June #188 : We Are Family - by Oriol R. Gutierrez Jr.

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Table of Contents


The Sound of Stigma

Artful Warriors

From the Editor

We Are Family


Letters-June 2013


Out of the Shadows

POZ Planet

Beyond the Pale

Koch vs. Koop

The New 'Normal'

Fountain of Youth

National HIV Coming Out Day?

To Be Continued

In the Beginning



Immigration Status

Care and Treatment

GMHC Treatment Issues June 2013

Generics Save Money but May Come With Risks

TasP Movement Gains Momentum

PIs in First Trimester Linked to Premature Births

Child 'Functionally Cured' of HIV?

Research Notes

Prevention: New Understanding of Old Vaccine

Treatment: CD4 Tests Needed Only Yearly?

Cure: Gene Therapy Has HIV in a Bind

Concerns: Health Threats Outside of AIDS

POZ Survey Says

The Doctor Is In

POZ Heroes


Most Popular Lessons

The HIV Life Cycle


Herpes Simplex Virus

Syphilis & Neurosyphilis

Treatments for Opportunistic Infections (OIs)

What is AIDS & HIV?

Hepatitis & HIV

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June 2013

We Are Family

by Oriol R. Gutierrez Jr.

Oriol GutierrezI’ve never been the kind of person who wraps himself up in the flag—any flag, whether it be the stars and stripes of the United States, the scarlet, gray and gold of the Marine Corps, or the bright colors of the rainbow flag. That said, I am happy to be an American, to have served my country in uniform and to be a gay man. I’ve just never been comfortable wearing those things on my sleeve.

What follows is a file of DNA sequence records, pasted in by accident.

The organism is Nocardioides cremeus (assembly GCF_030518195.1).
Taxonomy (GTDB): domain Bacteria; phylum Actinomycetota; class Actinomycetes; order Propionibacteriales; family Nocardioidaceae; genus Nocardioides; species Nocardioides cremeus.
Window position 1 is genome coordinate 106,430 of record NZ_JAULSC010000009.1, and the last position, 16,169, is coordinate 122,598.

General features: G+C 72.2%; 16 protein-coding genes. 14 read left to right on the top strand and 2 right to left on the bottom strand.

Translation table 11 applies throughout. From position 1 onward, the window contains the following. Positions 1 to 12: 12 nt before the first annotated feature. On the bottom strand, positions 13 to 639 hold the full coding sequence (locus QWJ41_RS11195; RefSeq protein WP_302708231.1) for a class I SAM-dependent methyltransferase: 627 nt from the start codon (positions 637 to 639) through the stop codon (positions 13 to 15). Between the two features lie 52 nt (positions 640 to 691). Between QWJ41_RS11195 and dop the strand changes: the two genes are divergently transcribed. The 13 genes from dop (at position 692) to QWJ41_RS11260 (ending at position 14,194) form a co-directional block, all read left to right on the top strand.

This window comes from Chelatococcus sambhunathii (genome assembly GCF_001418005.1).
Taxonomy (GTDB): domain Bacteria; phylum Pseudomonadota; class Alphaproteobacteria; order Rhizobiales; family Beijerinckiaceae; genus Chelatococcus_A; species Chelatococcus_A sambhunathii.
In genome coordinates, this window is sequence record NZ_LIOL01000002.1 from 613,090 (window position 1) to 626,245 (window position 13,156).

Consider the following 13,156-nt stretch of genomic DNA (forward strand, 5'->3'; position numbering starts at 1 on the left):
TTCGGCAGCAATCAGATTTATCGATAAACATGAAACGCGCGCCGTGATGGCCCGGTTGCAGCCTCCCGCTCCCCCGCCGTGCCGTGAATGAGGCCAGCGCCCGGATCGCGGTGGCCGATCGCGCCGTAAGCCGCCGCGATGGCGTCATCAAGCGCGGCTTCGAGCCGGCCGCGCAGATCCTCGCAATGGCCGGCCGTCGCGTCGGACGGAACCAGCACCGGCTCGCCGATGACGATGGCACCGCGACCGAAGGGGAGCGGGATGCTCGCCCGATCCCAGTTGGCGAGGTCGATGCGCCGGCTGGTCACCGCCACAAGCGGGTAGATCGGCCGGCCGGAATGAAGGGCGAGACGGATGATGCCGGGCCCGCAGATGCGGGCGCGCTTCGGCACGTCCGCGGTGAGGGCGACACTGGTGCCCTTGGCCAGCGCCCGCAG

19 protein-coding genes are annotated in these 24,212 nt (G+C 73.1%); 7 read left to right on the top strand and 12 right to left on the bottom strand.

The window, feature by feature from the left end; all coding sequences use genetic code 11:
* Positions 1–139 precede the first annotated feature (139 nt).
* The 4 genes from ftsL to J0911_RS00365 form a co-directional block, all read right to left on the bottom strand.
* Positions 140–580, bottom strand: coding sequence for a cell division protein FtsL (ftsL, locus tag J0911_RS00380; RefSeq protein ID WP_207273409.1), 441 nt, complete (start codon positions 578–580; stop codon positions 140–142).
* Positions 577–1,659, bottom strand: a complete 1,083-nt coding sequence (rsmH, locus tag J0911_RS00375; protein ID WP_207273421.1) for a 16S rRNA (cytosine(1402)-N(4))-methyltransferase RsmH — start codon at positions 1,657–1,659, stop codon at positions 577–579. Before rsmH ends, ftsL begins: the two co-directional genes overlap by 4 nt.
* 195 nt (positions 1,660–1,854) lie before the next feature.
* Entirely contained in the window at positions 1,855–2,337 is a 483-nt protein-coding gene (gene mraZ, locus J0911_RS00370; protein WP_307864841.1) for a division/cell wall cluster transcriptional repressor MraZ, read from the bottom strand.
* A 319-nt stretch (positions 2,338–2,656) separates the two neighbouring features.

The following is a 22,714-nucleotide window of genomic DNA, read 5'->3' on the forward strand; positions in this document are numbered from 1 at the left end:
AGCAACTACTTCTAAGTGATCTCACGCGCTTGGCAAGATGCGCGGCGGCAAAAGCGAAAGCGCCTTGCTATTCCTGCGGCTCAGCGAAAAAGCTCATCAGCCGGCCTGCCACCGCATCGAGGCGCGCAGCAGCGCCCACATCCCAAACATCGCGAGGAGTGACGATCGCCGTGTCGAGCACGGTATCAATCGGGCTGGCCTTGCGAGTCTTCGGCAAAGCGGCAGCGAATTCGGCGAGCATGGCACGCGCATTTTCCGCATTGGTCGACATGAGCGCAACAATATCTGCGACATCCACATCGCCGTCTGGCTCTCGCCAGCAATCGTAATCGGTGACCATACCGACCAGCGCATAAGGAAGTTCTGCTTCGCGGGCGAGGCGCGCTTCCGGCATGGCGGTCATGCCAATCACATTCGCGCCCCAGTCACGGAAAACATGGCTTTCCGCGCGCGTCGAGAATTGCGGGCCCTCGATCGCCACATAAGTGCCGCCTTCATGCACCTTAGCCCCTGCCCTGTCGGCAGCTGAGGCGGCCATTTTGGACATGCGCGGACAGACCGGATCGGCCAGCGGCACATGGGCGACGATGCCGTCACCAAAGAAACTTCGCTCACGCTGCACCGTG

I do, however, feel more than comfortable seeing those flags displayed—I feel a sense of pride and camaraderie. At their best, flags are symbols that unite an otherwise disparate group of people under an idea, such as citizenship, service or equality.

The big difference among these flags is that the U.S. flag and the Marine Corps flag when displayed send a message of love of country, but the rainbow flag when it’s displayed sends a message of love of self: “You are welcome here.” I’ll never forget how accepted I felt seeing all the rainbow flags waving at my first LGBT pride parade.

It is this sense of acceptance—or rather, the lack of it—that is so dissonant when it comes to HIV stigma among gay men. An essay by Mark S. King—an AIDS advocate, an author and a blogger living with HIV since 1985—explores why it persists.

Our Q&A with Paul Semugoma, MD, reveals not only a lack of acceptance, but also an abundance of intolerance for LGBT people, especially gay men with HIV, in his native Uganda. Case in point: He hasn’t gone home since he came out as gay in a speech in Washington, DC, during the XIX International AIDS Conference last year.

Such circumstances are reminiscent of a time not so long ago in the United States when our AIDS epidemic started to take hold. Not only was there a lack of empathy for gay men dying of this disease, but there was even outright hate from some parts of society who believed that we had it coming. Such sentiments continue, but our humanity has turned the tide.

The emotion of that time was expressed in many ways, but perhaps no medium was a better outlet than art. Visual AIDS—the creators of the Day Without Art and the Red Ribbon—helped harness that creative explosion into a focused weapon in the war against the virus. Read our feature to find out how 25 years later the group still arms HIV-positive artists. Happy Pride Month!

Search: Mark S. King, gay pride, stigma, Paul Semugoma MD, Uganda, Visual AIDS, Day Without Art, Red Ribbon

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